April 20th, 2021

Not too long ago, when we wanted to buy a product, we would just walk into a store and buy it. Today, the retail shopping experience has become far more complex—even in the automotive industry.

With the rise of e-commerce and online marketplaces, we have seen some significant changes in consumer buying behavior: We search for products and compare prices online, check our phones to see if an item is in stock at the closest store, or buy a product online and pick it up in store (BOPIS)—the list goes on.  

As the line between online and offline commerce becomes increasingly blurred, many businesses have shifted from a traditional retail approach to an omnichannel strategy. This is especially relevant for the automotive industry, as aftermarket retailers, dealers, and OEMs are attempting to meet the expectations of modern consumers who have grown accustomed to a certain buying experience: buy anywhere, have a product delivered anywhere, and return anywhere.  

It’s probably good to pause here for a second and briefly touch on the specifics of omnichannel retail. That is, how it is different from traditional retail and multi-channel retail when it comes to the automotive industry.

If you are already familiar with the omnichannel approach definition, you might want to skip the next section and jump directly to Omnichannel: A New Chapter in Automotive Retail. 

Single Channel vs. Multi-Channel vs. Omnichannel

Traditional, single channel retail is the way retailers operated before e-commerce, when brick-and-mortar stores were the only sales channel available. Today, a single channel approach implies that a product is sold through one channel only, whether that be online or offline.

On the other hand, multi-channel and omnichannel retail both involve the use of multiple channels—mobile devices, computers, online marketplaces, brick-and-mortar stores, and so on. Because of their apparent similarity, the terms are often erroneously used as synonyms.

However, there is a substantial difference between these two approaches. For starters, an omnichannel approach provides a seamless customer experience by integrating the customer interaction across all sales and fulfillment channels. In a multi-channel approach, the channels are generally siloed and disconnected.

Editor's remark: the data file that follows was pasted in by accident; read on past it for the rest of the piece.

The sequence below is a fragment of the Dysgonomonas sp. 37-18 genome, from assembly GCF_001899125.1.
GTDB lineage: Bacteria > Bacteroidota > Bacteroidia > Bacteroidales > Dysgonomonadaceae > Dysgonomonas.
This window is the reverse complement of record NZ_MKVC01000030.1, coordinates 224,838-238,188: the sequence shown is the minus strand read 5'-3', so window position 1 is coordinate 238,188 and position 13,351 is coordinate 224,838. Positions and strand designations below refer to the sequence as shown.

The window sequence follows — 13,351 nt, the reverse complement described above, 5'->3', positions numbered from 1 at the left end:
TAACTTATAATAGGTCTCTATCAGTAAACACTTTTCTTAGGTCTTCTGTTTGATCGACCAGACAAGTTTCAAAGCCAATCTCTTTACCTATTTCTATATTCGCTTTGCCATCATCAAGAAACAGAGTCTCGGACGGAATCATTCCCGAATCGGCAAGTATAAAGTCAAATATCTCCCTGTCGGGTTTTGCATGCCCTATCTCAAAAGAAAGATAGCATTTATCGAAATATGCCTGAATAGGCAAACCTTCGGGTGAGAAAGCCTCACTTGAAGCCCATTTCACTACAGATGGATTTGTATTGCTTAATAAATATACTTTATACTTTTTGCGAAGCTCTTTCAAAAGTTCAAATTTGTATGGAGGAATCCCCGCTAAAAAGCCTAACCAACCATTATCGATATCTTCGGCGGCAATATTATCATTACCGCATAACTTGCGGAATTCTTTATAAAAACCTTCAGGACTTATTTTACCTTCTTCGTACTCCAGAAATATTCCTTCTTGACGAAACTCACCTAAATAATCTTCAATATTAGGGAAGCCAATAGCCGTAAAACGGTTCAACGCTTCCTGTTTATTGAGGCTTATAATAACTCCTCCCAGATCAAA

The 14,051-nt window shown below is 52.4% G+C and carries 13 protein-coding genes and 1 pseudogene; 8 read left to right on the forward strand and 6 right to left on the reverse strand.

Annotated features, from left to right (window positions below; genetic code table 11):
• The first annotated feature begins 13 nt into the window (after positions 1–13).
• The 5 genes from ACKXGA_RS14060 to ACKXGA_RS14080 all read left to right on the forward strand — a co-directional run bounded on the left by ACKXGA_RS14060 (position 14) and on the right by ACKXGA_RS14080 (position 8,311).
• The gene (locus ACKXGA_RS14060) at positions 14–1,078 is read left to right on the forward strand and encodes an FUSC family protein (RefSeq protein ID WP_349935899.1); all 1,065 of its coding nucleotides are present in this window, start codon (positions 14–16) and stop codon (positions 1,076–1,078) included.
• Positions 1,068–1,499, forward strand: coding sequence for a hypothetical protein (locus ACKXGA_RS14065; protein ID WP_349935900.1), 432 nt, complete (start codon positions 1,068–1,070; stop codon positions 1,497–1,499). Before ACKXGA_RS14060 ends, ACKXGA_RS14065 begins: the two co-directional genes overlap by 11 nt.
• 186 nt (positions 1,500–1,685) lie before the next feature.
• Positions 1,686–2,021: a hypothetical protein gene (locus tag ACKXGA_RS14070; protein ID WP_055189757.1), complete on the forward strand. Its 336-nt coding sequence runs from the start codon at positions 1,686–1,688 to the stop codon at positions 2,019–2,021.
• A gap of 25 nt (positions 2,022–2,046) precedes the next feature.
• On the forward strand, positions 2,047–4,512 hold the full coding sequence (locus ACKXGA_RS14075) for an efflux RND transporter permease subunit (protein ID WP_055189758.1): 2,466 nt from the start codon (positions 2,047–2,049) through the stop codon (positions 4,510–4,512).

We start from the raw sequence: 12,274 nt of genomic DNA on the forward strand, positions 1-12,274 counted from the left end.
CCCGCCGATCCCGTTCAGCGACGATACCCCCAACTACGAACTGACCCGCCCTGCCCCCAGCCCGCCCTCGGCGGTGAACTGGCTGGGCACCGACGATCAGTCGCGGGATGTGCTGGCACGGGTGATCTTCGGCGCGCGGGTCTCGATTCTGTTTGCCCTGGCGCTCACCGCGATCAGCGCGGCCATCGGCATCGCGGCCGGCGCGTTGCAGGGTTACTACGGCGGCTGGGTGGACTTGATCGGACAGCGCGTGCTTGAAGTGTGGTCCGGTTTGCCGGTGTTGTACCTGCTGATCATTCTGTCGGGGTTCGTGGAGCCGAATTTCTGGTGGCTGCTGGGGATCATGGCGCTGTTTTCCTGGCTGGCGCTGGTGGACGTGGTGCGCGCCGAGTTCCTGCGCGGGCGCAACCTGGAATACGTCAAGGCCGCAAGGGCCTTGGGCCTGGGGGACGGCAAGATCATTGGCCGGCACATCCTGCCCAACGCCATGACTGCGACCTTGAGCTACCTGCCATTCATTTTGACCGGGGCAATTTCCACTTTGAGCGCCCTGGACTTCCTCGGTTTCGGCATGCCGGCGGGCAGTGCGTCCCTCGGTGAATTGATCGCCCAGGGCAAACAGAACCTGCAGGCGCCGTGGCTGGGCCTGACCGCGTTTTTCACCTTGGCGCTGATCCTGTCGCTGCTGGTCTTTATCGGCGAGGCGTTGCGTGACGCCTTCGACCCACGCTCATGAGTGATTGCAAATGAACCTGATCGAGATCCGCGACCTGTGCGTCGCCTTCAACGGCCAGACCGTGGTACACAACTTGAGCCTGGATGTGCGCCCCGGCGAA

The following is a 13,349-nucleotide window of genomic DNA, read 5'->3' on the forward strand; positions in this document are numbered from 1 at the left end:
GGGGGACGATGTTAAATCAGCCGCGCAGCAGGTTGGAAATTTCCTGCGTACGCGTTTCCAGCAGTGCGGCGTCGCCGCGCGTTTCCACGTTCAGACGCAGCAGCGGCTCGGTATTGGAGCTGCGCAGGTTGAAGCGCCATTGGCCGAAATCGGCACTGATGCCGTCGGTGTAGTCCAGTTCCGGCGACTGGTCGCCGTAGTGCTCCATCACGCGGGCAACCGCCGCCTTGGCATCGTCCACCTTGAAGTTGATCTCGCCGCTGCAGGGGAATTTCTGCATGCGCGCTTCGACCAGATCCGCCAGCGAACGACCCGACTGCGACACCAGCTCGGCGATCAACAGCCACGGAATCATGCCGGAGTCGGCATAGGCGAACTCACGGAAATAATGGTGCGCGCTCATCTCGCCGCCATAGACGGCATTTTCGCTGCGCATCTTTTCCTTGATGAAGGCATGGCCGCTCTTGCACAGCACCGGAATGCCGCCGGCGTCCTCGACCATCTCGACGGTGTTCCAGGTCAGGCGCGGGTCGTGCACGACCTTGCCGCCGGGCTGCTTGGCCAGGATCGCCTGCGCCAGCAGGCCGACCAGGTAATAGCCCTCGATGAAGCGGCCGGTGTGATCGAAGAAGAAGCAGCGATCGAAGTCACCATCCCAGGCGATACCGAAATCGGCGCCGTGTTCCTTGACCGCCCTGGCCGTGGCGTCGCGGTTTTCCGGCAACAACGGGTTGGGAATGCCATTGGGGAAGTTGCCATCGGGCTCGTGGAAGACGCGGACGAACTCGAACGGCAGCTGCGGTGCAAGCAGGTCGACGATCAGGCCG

A common example of a multi-channel approach is when you buy an item in store and can only return it in store or, similarly, when you buy a product online and cannot return it in store. In short, omnichannel retail puts the customer first—not the sales channel—with the goal of making the buying experience as consistent as possible, no matter what channel is used or in what order.

Think of the way we are used to buying products today. It’s totally common to first see a product on social media while on your phone. You might then switch to your computer to buy the product on the website and then go pick it up in store. An omnichannel strategy will offer a unified buying experience throughout all the channels that a customer uses to interact with a product. For example, a company might offer identical in-store and online promotions, or they might take an integrated inventory approach to show product availability regardless of the channel used to make the purchase.

Omnichannel: A New Chapter in Automotive Retail

While many industries have openly embraced the omnichannel model, the automotive sector has always been relatively slow to adopt e-commerce and omnichannel retail strategies.

However, things have recently changed due to three major factors that are currently pushing OEMs, dealers, and aftermarket retailers to reconsider their entire retail strategy.

  1. Consumers that are used to the omnichannel experience in other industries are now expecting the same in the automotive industry.